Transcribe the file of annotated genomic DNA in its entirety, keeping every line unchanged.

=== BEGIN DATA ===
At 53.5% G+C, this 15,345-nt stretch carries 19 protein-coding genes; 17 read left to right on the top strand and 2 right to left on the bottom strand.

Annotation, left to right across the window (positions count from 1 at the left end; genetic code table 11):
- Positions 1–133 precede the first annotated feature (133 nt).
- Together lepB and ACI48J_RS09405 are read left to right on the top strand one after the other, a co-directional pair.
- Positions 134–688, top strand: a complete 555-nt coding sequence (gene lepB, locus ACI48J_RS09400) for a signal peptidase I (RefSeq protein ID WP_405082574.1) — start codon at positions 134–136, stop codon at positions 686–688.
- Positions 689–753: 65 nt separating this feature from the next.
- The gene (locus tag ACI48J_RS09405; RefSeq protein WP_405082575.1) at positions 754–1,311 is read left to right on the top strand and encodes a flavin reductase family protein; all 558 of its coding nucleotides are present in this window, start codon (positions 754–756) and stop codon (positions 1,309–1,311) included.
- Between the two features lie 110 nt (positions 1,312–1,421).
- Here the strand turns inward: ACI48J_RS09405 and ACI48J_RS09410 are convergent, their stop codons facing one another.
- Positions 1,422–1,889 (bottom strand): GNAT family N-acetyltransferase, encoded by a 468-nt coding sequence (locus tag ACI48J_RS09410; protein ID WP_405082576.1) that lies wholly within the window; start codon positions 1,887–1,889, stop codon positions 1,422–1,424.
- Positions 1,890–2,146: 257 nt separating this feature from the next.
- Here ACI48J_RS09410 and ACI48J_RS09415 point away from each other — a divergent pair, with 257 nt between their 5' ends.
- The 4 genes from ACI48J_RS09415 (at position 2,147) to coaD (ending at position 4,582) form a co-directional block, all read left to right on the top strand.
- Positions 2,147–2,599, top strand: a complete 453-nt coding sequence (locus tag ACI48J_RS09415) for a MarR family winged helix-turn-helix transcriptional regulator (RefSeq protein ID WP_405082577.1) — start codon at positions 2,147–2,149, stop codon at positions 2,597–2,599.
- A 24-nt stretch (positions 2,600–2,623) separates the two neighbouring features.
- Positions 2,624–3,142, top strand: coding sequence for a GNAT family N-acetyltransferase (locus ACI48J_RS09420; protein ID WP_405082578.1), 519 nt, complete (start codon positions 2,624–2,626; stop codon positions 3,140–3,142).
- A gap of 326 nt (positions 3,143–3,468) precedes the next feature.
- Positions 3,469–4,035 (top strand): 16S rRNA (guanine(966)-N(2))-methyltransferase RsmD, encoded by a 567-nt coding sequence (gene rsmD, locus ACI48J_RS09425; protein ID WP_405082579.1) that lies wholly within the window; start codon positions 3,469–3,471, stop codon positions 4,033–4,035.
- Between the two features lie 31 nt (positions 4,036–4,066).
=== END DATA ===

At 53.5% G+C, this 15,345-nt stretch carries 19 protein-coding genes; 17 read left to right on the top strand and 2 right to left on the bottom strand.

Annotation, left to right across the window (positions count from 1 at the left end; genetic code table 11):
- Positions 1–133 precede the first annotated feature (133 nt).
- Together lepB and ACI48J_RS09405 are read left to right on the top strand one after the other, a co-directional pair.
- Positions 134–688, top strand: a complete 555-nt coding sequence (gene lepB, locus ACI48J_RS09400) for a signal peptidase I (RefSeq protein ID WP_405082574.1) — start codon at positions 134–136, stop codon at positions 686–688.
- Positions 689–753: 65 nt separating this feature from the next.
- The gene (locus tag ACI48J_RS09405; RefSeq protein WP_405082575.1) at positions 754–1,311 is read left to right on the top strand and encodes a flavin reductase family protein; all 558 of its coding nucleotides are present in this window, start codon (positions 754–756) and stop codon (positions 1,309–1,311) included.
- Between the two features lie 110 nt (positions 1,312–1,421).
- Here the strand turns inward: ACI48J_RS09405 and ACI48J_RS09410 are convergent, their stop codons facing one another.
- Positions 1,422–1,889 (bottom strand): GNAT family N-acetyltransferase, encoded by a 468-nt coding sequence (locus tag ACI48J_RS09410; protein ID WP_405082576.1) that lies wholly within the window; start codon positions 1,887–1,889, stop codon positions 1,422–1,424.
- Positions 1,890–2,146: 257 nt separating this feature from the next.
- Here ACI48J_RS09410 and ACI48J_RS09415 point away from each other — a divergent pair, with 257 nt between their 5' ends.
- The 4 genes from ACI48J_RS09415 (at position 2,147) to coaD (ending at position 4,582) form a co-directional block, all read left to right on the top strand.
- Positions 2,147–2,599, top strand: a complete 453-nt coding sequence (locus tag ACI48J_RS09415) for a MarR family winged helix-turn-helix transcriptional regulator (RefSeq protein ID WP_405082577.1) — start codon at positions 2,147–2,149, stop codon at positions 2,597–2,599.
- A 24-nt stretch (positions 2,600–2,623) separates the two neighbouring features.
- Positions 2,624–3,142, top strand: coding sequence for a GNAT family N-acetyltransferase (locus ACI48J_RS09420; protein ID WP_405082578.1), 519 nt, complete (start codon positions 2,624–2,626; stop codon positions 3,140–3,142).
- A gap of 326 nt (positions 3,143–3,468) precedes the next feature.
- Positions 3,469–4,035 (top strand): 16S rRNA (guanine(966)-N(2))-methyltransferase RsmD, encoded by a 567-nt coding sequence (gene rsmD, locus ACI48J_RS09425; protein ID WP_405082579.1) that lies wholly within the window; start codon positions 3,469–3,471, stop codon positions 4,033–4,035.
- Between the two features lie 31 nt (positions 4,036–4,066).